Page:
Global Framework on Water Scarcity in Agriculture

Global Framework on Water Scarcity in Agriculture

The global framework for action to cope with water scarcity in agriculture in the context of climate change – in short, the Global Framework on Water Scarcity in Agriculture (WASAG) – is a Partnership established in April 2017 and hosted by the Food and Agricultural Organisation (FAO), Land and Water Division in Rome, Italy, consisting of government agencies, international organizations, research institutions, advocacy groups and professional/membership organisations to support measurable, significant and sustainable progress on improving and adapting agricultural systems in conditions of increasing water scarcity and a changing climate, using the combined expertise and resources of the Partners.

WASAG is designed to bring together key players across the globe and across sectors to tackle the collective challenge of using water better in agriculture to ensure food security for all. It is an initiative for partners from all fields and backgrounds to collaborate in supporting countries and stakeholders in their commitments and plans related to the 2030 Sustainable Development Agenda, the Paris Climate Agreement and other plans and programmes related to agriculture and water.

It furthermore fosters collaboration among partners for the development and deployment of policies, strategies, and programmes, enhancing field capacity for the adaptation of agriculture to water scarcity. WASAG uses context-specific approaches and processes tailored to specific circumstances and needs, including support for the formulation of transformational projects. WASAG is a fast-growing network that has more than 65 partners engaged in implementing projects and formulating new ideas to jointly address the increasing pressure of global change on water scarcity in agriculture.

WASAG’s vision is “A world whose food systems are secure and resilient to increasing water scarcity in a changing climate” with the objective to urgently address the following important and relevant work areas at international and country levels:

  • Advocating for political prioritization.
  • Cooperating on work programmes.
  • Sharing and disseminating knowledge and experience.
  • Developing new or improved solutions.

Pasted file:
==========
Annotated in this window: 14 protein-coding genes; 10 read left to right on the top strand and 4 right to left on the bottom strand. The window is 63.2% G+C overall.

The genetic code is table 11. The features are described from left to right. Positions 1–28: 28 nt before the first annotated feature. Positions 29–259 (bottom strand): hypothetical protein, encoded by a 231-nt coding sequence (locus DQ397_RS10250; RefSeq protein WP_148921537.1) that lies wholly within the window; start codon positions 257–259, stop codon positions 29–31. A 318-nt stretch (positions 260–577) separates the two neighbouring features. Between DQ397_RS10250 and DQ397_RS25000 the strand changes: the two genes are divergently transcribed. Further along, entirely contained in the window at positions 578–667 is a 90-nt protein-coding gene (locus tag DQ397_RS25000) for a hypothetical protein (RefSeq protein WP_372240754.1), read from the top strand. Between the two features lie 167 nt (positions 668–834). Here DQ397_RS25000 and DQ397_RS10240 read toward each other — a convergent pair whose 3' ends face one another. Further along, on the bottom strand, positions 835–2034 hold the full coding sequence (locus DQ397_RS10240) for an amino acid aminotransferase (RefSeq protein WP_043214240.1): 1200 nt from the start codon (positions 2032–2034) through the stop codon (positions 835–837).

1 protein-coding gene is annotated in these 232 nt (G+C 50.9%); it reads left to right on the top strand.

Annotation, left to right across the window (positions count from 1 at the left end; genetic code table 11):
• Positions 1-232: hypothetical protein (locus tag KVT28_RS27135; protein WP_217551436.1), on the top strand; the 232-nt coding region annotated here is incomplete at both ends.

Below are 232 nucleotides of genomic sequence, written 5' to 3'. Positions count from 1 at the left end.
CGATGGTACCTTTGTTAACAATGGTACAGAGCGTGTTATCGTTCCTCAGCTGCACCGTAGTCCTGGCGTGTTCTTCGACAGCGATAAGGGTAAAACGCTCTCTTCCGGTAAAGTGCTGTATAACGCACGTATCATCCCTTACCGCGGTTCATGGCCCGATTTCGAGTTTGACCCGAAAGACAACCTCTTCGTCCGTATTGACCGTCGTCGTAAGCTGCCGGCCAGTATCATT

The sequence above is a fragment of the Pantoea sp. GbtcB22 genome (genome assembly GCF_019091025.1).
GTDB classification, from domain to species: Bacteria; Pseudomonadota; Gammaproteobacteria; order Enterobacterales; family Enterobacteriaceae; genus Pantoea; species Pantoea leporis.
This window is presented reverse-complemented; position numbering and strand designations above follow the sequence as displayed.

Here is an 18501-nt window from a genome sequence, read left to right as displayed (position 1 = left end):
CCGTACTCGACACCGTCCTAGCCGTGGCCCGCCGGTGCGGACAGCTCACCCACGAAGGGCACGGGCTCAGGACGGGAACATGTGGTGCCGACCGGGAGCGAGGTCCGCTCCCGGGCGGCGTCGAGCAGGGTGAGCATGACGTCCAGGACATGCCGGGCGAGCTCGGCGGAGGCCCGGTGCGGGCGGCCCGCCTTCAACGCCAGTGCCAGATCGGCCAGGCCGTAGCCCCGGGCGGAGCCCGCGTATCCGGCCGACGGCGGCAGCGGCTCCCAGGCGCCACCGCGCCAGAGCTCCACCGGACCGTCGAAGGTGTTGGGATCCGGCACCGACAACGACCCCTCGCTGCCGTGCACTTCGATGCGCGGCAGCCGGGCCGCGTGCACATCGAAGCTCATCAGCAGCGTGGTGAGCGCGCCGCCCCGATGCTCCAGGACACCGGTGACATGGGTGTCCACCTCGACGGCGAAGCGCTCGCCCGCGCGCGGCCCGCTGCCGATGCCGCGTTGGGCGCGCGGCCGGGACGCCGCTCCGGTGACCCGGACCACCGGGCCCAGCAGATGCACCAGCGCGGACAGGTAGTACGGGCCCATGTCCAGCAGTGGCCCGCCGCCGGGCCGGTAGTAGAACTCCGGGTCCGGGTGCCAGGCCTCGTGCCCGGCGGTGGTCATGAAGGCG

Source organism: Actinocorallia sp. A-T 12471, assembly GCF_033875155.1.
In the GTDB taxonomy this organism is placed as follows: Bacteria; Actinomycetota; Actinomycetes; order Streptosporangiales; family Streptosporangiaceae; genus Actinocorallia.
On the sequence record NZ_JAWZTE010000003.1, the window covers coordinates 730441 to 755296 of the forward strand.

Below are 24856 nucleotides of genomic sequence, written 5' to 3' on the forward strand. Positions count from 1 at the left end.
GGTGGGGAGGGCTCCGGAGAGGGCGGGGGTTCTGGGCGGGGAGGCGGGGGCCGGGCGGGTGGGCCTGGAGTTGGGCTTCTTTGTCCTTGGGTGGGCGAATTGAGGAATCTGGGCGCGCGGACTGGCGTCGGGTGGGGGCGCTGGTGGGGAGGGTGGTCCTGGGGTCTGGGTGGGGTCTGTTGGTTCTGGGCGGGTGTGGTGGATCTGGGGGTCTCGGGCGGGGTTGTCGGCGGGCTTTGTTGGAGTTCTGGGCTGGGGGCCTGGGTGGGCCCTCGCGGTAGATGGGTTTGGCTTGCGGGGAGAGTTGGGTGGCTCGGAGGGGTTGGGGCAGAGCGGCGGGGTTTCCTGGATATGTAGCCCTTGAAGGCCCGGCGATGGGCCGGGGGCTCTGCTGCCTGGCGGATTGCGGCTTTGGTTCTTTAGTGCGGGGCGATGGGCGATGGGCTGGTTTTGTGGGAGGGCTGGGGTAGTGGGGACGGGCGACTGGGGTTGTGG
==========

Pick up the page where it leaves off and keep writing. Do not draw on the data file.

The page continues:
• Promoting sustainable and integrated water resources management.
  • Building capacity of Partners and countries and other Stakeholders.
  • Contributing to consistent monitoring systems.<strong>The full article is for subscribed members only. To view the full article please subscribe. It’s FREE!</strong><a href=””>Log In</a> <a href=””>Register</a>

Print Friendly, PDF & Email

Please share this article with your friends!

Related Articles

  • All
  • Awards
  • Business
  • Crops
  • Education
  • Energy
  • Featured Article
  • Finance
  • Health
  • Hospitality
  • Human Resources
  • Irrigation
  • Latest News
  • Lifestyle
  • Livestock
  • Recipes
  • Soil
  • Uncategorized
  • Under cover farming
  • Water
Compiling a Business Plan for a Commercial Aquaponics Project

Compiling a Business Plan for a Commercial Aquaponics Project Part 2

Planning your production and Financial Modelling: Using information developed in the market analysis about the customer values, needs, and preferences, describe the products to be...
Get ready for the Grabouw Weekend Warrior

Get ready for the Grabouw Weekend Warrior

To take full advantage of the peak apple season so that many of the orchards in the apple valley will still be laden with fruit...
Planting the right type of seed to improve production

Planting the right type of seed to improve production

Seeds are the main component of diets globally, 70% of mankind’s food and livestock feed consists of or is derived from seeds. Seeds also fill...

Leave a Comment

You must be logged in to post a comment.